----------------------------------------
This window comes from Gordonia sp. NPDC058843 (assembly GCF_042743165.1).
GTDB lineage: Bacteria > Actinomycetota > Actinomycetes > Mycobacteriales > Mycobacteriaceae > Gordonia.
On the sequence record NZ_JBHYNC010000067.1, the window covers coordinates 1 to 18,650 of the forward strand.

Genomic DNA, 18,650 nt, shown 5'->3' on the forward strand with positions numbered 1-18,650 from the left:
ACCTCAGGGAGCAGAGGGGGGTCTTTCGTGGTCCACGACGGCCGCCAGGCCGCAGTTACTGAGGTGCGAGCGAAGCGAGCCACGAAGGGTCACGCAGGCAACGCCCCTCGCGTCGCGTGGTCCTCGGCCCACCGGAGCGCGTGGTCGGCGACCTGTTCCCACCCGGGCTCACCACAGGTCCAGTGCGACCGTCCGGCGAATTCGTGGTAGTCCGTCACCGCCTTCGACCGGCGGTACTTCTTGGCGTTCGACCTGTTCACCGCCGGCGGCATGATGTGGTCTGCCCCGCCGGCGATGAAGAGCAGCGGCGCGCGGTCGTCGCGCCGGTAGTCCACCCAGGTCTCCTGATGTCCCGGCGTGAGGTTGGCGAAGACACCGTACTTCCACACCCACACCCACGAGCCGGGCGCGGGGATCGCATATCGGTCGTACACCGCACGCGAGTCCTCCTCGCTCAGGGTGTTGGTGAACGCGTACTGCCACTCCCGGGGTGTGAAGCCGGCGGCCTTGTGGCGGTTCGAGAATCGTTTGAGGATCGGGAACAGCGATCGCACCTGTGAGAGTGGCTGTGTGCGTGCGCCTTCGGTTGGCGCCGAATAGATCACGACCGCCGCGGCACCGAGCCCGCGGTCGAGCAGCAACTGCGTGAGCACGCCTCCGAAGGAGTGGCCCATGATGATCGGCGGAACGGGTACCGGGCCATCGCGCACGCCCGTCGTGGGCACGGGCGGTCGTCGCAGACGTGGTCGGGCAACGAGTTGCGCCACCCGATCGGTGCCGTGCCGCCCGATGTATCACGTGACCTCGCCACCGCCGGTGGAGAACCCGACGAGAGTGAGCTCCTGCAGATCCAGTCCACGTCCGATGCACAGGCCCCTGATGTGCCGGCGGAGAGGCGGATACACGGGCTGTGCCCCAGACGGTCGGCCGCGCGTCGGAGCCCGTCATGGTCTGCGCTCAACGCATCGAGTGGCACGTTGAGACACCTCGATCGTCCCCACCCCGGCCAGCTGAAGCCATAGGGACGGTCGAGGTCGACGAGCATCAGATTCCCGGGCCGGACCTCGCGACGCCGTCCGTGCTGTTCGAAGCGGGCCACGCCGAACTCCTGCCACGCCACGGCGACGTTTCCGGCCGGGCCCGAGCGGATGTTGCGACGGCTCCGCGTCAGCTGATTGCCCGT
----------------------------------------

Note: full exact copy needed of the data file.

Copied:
This window comes from Gordonia sp. NPDC058843 (assembly GCF_042743165.1).
GTDB lineage: Bacteria > Actinomycetota > Actinomycetes > Mycobacteriales > Mycobacteriaceae > Gordonia.
On the sequence record NZ_JBHYNC010000067.1, the window covers coordinates 1 to 18,650 of the forward strand.

Genomic DNA, 18,650 nt, shown 5'->3' on the forward strand with positions numbered 1-18,650 from the left:
ACCTCAGGGAGCAGAGGGGGGTCTTTCGTGGTCCACGACGGCCGCCAGGCCGCAGTTACTGAGGTGCGAGCGAAGCGAGCCACGAAGGGTCACGCAGGCAACGCCCCTCGCGTCGCGTGGTCCTCGGCCCACCGGAGCGCGTGGTCGGCGACCTGTTCCCACCCGGGCTCACCACAGGTCCAGTGCGACCGTCCGGCGAATTCGTGGTAGTCCGTCACCGCCTTCGACCGGCGGTACTTCTTGGCGTTCGACCTGTTCACCGCCGGCGGCATGATGTGGTCTGCCCCGCCGGCGATGAAGAGCAGCGGCGCGCGGTCGTCGCGCCGGTAGTCCACCCAGGTCTCCTGATGTCCCGGCGTGAGGTTGGCGAAGACACCGTACTTCCACACCCACACCCACGAGCCGGGCGCGGGGATCGCATATCGGTCGTACACCGCACGCGAGTCCTCCTCGCTCAGGGTGTTGGTGAACGCGTACTGCCACTCCCGGGGTGTGAAGCCGGCGGCCTTGTGGCGGTTCGAGAATCGTTTGAGGATCGGGAACAGCGATCGCACCTGTGAGAGTGGCTGTGTGCGTGCGCCTTCGGTTGGCGCCGAATAGATCACGACCGCCGCGGCACCGAGCCCGCGGTCGAGCAGCAACTGCGTGAGCACGCCTCCGAAGGAGTGGCCCATGATGATCGGCGGAACGGGTACCGGGCCATCGCGCACGCCCGTCGTGGGCACGGGCGGTCGTCGCAGACGTGGTCGGGCAACGAGTTGCGCCACCCGATCGGTGCCGTGCCGCCCGATGTATCACGTGACCTCGCCACCGCCGGTGGAGAACCCGACGAGAGTGAGCTCCTGCAGATCCAGTCCACGTCCGATGCACAGGCCCCTGATGTGCCGGCGGAGAGGCGGATACACGGGCTGTGCCCCAGACGGTCGGCCGCGCGTCGGAGCCCGTCATGGTCTGCGCTCAACGCATCGAGTGGCACGTTGAGACACCTCGATCGTCCCCACCCCGGCCAGCTGAAGCCATAGGGACGGTCGAGGTCGACGAGCATCAGATTCCCGGGCCGGACCTCGCGACGCCGTCCGTGCTGTTCGAAGCGGGCCACGCCGAACTCCTGCCACGCCACGGCGACGTTTCCGGCCGGGCCCGAGCGGATGTTGCGACGGCTCCGCGTCAGCTGATTGCCCGT